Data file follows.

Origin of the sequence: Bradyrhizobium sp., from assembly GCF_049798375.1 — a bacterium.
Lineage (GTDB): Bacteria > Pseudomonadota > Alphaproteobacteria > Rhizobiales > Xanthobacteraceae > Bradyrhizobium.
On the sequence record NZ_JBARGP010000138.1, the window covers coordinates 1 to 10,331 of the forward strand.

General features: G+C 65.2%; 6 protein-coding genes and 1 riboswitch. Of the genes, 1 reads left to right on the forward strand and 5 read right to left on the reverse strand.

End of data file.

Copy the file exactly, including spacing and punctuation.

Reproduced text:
Origin of the sequence: Bradyrhizobium sp., from assembly GCF_049798375.1 — a bacterium.
Lineage (GTDB): Bacteria > Pseudomonadota > Alphaproteobacteria > Rhizobiales > Xanthobacteraceae > Bradyrhizobium.
On the sequence record NZ_JBARGP010000138.1, the window covers coordinates 1 to 10,331 of the forward strand.

General features: G+C 65.2%; 6 protein-coding genes and 1 riboswitch. Of the genes, 1 reads left to right on the forward strand and 5 read right to left on the reverse strand.